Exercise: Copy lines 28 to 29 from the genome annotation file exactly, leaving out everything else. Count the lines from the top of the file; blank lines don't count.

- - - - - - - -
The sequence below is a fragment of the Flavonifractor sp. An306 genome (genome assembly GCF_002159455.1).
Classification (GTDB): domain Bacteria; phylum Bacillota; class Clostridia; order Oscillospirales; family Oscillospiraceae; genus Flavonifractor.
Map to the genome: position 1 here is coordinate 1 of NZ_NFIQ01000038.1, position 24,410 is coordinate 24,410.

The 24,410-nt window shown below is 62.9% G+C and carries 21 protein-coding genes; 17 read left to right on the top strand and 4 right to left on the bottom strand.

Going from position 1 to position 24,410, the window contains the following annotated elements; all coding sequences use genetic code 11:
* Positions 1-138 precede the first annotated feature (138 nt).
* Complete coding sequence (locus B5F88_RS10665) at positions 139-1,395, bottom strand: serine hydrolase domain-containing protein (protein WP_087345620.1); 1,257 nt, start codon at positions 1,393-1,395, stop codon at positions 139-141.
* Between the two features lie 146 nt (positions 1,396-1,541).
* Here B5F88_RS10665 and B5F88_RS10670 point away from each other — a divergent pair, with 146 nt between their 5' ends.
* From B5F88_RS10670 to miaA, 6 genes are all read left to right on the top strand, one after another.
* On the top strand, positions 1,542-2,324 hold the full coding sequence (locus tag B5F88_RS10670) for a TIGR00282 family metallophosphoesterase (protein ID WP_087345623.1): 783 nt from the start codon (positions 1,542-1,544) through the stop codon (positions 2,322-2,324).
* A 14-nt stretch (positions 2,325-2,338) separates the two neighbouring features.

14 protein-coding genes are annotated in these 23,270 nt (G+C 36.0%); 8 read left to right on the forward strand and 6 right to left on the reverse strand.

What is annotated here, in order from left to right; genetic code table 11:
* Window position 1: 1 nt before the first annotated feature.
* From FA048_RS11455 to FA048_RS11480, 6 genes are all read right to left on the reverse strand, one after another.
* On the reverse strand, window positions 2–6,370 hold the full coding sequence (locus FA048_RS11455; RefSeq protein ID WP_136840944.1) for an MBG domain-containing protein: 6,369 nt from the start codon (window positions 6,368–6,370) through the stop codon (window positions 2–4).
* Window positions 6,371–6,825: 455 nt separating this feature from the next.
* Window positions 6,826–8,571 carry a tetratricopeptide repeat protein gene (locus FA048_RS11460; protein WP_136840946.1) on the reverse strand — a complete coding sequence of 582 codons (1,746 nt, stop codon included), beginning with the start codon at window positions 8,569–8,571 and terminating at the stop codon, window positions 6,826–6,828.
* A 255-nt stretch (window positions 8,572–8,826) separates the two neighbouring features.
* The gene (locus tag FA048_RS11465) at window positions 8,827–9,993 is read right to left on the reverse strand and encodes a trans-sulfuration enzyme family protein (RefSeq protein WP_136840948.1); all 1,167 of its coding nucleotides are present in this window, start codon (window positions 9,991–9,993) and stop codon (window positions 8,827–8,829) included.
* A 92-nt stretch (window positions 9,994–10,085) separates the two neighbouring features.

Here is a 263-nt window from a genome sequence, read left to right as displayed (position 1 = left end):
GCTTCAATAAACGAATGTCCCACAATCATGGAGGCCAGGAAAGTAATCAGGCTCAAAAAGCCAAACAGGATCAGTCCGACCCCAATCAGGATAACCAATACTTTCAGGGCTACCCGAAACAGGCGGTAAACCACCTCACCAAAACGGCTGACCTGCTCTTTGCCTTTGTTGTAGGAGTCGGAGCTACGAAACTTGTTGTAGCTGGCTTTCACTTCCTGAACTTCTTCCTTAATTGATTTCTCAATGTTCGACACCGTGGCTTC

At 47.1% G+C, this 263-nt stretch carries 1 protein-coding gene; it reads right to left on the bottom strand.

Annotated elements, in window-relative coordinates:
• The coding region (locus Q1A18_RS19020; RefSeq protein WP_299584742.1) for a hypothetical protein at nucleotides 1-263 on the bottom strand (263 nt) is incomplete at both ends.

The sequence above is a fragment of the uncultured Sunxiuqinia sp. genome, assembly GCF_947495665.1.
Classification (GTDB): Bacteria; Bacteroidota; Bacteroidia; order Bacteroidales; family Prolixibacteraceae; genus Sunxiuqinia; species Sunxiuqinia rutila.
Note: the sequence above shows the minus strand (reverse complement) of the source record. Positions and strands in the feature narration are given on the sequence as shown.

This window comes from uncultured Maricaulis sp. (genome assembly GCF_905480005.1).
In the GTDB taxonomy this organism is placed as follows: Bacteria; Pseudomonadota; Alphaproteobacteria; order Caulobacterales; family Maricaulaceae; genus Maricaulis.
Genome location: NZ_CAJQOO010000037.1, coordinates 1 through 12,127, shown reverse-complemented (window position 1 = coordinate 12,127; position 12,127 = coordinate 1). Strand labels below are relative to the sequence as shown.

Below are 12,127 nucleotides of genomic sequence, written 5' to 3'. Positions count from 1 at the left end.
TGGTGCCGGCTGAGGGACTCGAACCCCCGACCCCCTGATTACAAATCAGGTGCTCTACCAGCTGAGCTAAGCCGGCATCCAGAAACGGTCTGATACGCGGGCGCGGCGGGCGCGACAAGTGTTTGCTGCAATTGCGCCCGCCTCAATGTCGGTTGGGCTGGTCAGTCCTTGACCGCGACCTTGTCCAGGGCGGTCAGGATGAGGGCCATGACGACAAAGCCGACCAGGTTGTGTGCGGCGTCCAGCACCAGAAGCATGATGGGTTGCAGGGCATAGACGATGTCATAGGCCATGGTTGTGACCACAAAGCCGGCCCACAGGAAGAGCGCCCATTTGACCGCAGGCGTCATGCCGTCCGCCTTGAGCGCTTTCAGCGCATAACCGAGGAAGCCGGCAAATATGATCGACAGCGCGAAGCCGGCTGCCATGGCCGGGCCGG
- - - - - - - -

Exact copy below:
The sequence above is a fragment of the uncultured Sunxiuqinia sp. genome, assembly GCF_947495665.1.
Classification (GTDB): Bacteria; Bacteroidota; Bacteroidia; order Bacteroidales; family Prolixibacteraceae; genus Sunxiuqinia; species Sunxiuqinia rutila.